Both of Alaska’s U.S. senators said Tuesday they’re concerned by reports that President Trump shared classified intelligence with top Russian officials in the Oval Office.
Sen. Dan Sullivan said the White House needs more discipline. He also said it would help if the president stops the morning Tweets and focuses on the goals that got him elected, goals the senator said he’s working on too, such as growing the economy and strengthening national defense.
“I mean, when there’s a lack of discipline in the White House, it’s hard to get to those things, which are important,” Sullivan said.
Sullivan said the White House staff needs a more disciplined process, too.
Sen. Lisa Murkowski was on an airplane, flying back to Washington from Alaska, when the latest news broke.
“It was just a regular Monday and by the time we landed. It’s just like every day there is another story that leads to more questions. And, you know, the administration is trying to figure out how they dig out of that hole,” Murkowski said, “And then the next day there’s another that they’re digging.”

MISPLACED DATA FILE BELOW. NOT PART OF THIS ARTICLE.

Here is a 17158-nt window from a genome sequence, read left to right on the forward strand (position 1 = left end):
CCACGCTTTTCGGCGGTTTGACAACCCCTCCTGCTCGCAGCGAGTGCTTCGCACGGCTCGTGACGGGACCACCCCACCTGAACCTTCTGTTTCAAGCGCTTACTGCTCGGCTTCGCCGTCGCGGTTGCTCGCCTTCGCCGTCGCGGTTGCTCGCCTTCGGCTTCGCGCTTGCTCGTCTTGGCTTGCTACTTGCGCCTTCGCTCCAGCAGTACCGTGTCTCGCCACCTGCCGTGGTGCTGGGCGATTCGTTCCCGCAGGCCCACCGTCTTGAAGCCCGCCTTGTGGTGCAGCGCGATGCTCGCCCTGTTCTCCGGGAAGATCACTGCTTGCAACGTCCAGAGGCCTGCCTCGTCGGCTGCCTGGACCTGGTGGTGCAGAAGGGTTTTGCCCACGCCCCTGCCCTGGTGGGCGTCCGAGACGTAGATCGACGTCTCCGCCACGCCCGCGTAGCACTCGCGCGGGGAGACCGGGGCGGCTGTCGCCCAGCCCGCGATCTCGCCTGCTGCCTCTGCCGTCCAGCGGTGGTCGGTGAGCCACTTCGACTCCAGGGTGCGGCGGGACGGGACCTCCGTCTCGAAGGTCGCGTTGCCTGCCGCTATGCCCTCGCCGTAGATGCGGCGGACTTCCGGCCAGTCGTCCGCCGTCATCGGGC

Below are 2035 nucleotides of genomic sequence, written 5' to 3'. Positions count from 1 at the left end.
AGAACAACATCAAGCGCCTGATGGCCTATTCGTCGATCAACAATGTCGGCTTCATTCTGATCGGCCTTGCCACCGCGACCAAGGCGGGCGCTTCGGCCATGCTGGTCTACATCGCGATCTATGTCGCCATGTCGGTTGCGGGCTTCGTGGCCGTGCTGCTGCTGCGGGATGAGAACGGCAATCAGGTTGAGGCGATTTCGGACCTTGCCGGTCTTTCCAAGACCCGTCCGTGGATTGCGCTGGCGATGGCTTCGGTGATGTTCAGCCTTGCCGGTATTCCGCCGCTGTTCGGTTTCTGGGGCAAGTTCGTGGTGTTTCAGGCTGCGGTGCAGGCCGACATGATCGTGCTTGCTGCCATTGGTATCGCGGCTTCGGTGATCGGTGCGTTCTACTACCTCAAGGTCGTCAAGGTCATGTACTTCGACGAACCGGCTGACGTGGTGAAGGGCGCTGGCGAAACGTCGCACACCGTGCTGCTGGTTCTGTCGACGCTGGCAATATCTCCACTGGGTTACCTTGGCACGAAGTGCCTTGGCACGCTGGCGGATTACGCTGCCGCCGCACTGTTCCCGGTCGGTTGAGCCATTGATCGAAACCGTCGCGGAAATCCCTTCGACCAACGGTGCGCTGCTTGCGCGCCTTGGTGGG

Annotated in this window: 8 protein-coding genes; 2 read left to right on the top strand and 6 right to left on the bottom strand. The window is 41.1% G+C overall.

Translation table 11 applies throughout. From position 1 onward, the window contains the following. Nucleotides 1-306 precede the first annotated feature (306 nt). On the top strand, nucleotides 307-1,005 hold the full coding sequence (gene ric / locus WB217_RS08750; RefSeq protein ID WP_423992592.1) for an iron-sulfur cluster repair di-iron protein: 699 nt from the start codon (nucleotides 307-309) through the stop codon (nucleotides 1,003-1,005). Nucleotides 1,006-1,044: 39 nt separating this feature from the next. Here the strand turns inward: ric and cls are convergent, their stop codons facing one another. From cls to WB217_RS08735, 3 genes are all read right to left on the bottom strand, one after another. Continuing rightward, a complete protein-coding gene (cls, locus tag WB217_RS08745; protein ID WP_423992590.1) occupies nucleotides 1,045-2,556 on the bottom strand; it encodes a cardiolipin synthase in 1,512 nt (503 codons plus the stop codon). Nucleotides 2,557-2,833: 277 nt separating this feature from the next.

Both senators say they need more information about the president’s conversation with the Russians, and also about his firing of FBI Director James Comey last week. They plan to attend a briefing Thursday on the Comey termination.
Murkowski said a special prosecutor may be warranted for the investigation, which began with Russia’s alleged meddling in the election, though she says she still trusts the Senate Intelligence Committee is pursuing the facts without bias.
“But if people don’t believe that it has been fair and open and transparent, then maybe we haven’t accomplished what we need to accomplish,” Murkowski said.
Still, Mukowski is skeptical that a special prosecutor can restore the public’s confidence.
“You’re going to have people saying, ‘Well, because of his background over here, he’s going to lean in that direction,'” Murkowski said. “You’re never going to find that perfect person to head it. You’re never going to be able to be free from the criticism.”
Sullivan said he places a lot of trust in National Security Adviser H.R. McMaster. McMaster said the president’s discussions with the Russians were “wholly appropriate.”